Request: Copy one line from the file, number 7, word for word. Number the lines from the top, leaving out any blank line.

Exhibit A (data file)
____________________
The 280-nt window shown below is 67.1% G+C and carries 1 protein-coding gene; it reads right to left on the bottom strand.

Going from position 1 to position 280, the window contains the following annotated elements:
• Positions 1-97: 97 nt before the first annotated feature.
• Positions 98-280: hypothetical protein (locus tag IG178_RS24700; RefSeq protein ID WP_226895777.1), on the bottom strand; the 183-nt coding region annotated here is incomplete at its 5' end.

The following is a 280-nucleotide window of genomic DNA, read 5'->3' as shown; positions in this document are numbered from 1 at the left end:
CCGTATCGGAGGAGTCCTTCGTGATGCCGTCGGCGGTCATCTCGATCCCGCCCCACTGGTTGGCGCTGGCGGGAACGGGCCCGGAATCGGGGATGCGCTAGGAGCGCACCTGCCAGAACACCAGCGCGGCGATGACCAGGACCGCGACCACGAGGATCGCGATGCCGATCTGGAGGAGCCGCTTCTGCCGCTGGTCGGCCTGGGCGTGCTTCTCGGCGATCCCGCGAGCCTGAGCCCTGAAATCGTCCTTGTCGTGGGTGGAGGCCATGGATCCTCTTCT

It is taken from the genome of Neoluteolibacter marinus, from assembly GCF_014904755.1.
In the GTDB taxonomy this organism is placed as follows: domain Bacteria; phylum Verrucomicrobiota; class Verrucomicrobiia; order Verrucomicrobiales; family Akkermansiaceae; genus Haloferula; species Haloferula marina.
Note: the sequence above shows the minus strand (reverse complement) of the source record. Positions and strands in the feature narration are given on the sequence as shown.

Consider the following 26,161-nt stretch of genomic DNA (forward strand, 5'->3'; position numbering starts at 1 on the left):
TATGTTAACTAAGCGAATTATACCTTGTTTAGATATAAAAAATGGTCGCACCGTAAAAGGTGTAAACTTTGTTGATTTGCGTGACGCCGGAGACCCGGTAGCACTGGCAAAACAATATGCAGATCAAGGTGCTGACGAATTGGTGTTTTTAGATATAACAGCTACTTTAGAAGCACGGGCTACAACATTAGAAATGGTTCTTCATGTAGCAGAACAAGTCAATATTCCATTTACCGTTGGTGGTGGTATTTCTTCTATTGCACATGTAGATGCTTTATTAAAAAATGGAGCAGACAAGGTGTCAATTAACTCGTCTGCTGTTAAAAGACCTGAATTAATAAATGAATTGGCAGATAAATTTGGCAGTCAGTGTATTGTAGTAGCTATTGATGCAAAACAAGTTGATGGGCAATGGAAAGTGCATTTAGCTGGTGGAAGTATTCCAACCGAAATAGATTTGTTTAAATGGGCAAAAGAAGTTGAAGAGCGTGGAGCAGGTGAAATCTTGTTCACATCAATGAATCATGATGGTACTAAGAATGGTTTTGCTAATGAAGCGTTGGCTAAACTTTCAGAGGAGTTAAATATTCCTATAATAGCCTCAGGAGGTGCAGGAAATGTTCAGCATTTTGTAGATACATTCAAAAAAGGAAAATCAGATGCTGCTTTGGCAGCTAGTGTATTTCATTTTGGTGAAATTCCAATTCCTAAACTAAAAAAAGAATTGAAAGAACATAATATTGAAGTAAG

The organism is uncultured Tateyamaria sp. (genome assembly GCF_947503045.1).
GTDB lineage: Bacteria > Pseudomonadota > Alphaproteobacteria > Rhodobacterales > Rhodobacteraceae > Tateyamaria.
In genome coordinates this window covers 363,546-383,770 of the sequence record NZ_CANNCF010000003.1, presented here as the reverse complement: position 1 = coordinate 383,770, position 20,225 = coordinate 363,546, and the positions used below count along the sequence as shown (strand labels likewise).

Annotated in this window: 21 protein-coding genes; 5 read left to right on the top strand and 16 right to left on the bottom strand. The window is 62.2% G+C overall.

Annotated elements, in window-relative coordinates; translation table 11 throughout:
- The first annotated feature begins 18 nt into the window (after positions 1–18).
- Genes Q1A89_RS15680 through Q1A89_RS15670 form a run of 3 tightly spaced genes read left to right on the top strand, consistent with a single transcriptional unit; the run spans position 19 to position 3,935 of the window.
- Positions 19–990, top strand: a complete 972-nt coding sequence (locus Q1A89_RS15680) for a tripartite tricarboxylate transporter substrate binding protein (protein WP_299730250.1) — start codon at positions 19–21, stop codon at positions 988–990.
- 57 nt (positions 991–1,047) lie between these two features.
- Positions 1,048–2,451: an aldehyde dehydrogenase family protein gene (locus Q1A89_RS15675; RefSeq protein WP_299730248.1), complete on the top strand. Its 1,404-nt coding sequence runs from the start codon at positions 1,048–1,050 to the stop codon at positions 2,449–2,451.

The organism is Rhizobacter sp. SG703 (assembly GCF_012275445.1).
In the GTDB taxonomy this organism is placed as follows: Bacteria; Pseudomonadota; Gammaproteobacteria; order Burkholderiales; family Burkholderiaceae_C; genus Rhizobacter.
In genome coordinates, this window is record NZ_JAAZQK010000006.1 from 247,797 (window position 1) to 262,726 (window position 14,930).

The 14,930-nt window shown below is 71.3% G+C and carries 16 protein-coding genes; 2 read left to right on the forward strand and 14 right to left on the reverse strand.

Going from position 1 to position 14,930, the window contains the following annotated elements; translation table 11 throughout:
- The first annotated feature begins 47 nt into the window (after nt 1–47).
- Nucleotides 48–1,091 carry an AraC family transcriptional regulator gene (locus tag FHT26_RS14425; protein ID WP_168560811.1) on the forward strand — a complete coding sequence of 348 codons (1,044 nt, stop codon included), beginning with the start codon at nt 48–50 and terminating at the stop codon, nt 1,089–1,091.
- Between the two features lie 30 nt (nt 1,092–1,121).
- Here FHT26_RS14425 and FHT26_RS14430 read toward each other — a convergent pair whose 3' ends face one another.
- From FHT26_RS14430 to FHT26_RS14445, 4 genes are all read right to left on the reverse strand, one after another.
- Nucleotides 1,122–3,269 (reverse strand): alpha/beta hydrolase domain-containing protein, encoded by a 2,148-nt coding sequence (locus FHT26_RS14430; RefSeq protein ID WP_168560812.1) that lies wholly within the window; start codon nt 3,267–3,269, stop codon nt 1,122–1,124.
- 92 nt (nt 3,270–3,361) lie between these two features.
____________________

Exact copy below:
It is taken from the genome of Neoluteolibacter marinus, from assembly GCF_014904755.1.